If you’ve heard of the alcohol detox process and withdrawal symptoms, you might have heard of delirium tremens. Let’s take a closer look.
As defined by MedlinePlus, delirium tremens is “a severe form of alcohol withdrawal. It involves sudden and severe mental or nervous system changes.” Delirium happens when a heavy drinker stops drinking abruptly. Someone who is a heavy drinker might also experience delirium if they have a head injury, are sick, or are not eating enough as they reduce their alcohol use. Fear of delirium is a big reason many alcoholics do not quit drinking cold turkey. We understand that this could be a complicated process for many people, so today, we will talk about alcohol detox and withdrawal to clear up the subject.
Delirium Tremens and Alcohol Withdrawal
Alcohol withdrawal happens because your brain becomes over-excited since the effects of alcohol consumption are no longer suppressing your brain. As a refresher, alcohol is a depressant. It suppresses certain neurotransmitters in your brain, which causes that relaxed feeling when you drink. Daily drinking causes your brain and body to depend on alcohol over time, which will irritate the nervous system. Once your brain and body are addicted, your central nervous system has difficulty handling the shock of a lack of alcohol. This sudden shock to the body is what we consider withdrawal delirium.
Who Is at Risk for Delirium Tremens?
You might find that you’re at risk for withdrawal delirium if you’ve been drinking heavily over a long period. For reference, the Centers for Disease Control and Prevention consider heavy drinking to be someone who drinks fifteen alcoholic beverages a week if they are a man or eight alcoholic drinks a week for a woman.
Someone who also indulges in binge drinking might also be at risk. Binge drinking is four or more drinks in one sitting for a woman and five or more drinks in one sitting for a man.
What Do You Mean by “Drink”?
According to the National Institute on Alcohol Abuse and Alcoholism, a “standard” drink contains roughly 14 grams of pure alcohol, which is found in the following:
- 12 ounces of regular beer, which is usually about 5% alcohol
- 5 ounces of wine, which is typically about 12% alcohol
- 1.5 ounces of distilled spirits, which is about 40% alcohol
If you notice that your drinking behaviors or the drinking behaviors of someone you love are similar to those listed above, you must seek professional help now.
How Does Alcohol Withdrawal Feel?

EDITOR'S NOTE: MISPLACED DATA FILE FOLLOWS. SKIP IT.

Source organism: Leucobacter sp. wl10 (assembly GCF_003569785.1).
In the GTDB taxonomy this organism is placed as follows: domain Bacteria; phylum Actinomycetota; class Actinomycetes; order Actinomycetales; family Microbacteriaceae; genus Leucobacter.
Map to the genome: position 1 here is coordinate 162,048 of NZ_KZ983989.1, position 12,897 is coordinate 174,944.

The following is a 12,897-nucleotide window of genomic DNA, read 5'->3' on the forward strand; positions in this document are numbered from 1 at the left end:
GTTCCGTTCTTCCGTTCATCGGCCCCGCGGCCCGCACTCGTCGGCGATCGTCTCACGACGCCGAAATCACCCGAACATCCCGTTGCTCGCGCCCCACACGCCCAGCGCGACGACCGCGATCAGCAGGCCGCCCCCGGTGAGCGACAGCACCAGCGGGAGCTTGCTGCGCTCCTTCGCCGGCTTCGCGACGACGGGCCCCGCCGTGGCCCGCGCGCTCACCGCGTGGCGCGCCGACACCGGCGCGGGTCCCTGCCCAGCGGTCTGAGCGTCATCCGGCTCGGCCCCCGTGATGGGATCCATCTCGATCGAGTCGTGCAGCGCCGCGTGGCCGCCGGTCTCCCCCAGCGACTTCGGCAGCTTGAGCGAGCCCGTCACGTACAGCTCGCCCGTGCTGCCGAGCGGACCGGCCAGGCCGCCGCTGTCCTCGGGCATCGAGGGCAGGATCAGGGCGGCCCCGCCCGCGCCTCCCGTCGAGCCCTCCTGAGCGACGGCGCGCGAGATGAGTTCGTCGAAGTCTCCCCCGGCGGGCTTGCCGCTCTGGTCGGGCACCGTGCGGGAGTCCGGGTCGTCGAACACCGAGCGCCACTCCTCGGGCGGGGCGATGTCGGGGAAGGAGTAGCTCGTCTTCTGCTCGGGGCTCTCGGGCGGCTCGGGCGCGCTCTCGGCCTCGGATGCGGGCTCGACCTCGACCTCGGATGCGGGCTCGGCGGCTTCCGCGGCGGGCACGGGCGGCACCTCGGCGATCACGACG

Delirium tremens might take a few days to settle in after stopping drinking or a sudden decrease. People who have experienced alcohol withdrawal suggest that the worst days occur between days three and seven after quitting. Here are the most common symptoms of severe alcohol withdrawal:
- Chest pain
- Excessive sweating
- Eye and muscle movement problems
- Increased heart rate or breathing rate
- Exaggerated reactions to light and sound
- Tremors (involuntary, rhythmic muscle contraction leading to shaking movements0
- Stomach pain
Experiencing Delirium Tremens
Many symptoms of alcohol withdrawal are signs of delirium tremens. The following is what someone with delirium tremens would experience:
- Global confusion
- Visual and auditory hallucinations (seeing a hearing things that aren’t there)
- Tactile hallucinations (the impression that something is touching you when nothing is there or a skin-crawling feeling)
- High blood pressure
- Heavy sweating
Seeking Help with Steps Recovery Centers
If you or someone you love struggles with alcohol abuse or any other form of substance addiction, please seek help immediately. At Steps Recovery Centers, we use detox methods medically supervised and proven to help with substance addiction recovery. Our staff is friendly and will be by your side as you work through the detoxification process and the recovery programs we offer. We believe that anyone that walks through our doors has a chance at a new life filled with health and joy, free of addiction. We have recovery centers in St. George, Payson, and Draper, Utah, so contact us today to learn more about our recovery services and programs and make an appointment for a free consultation.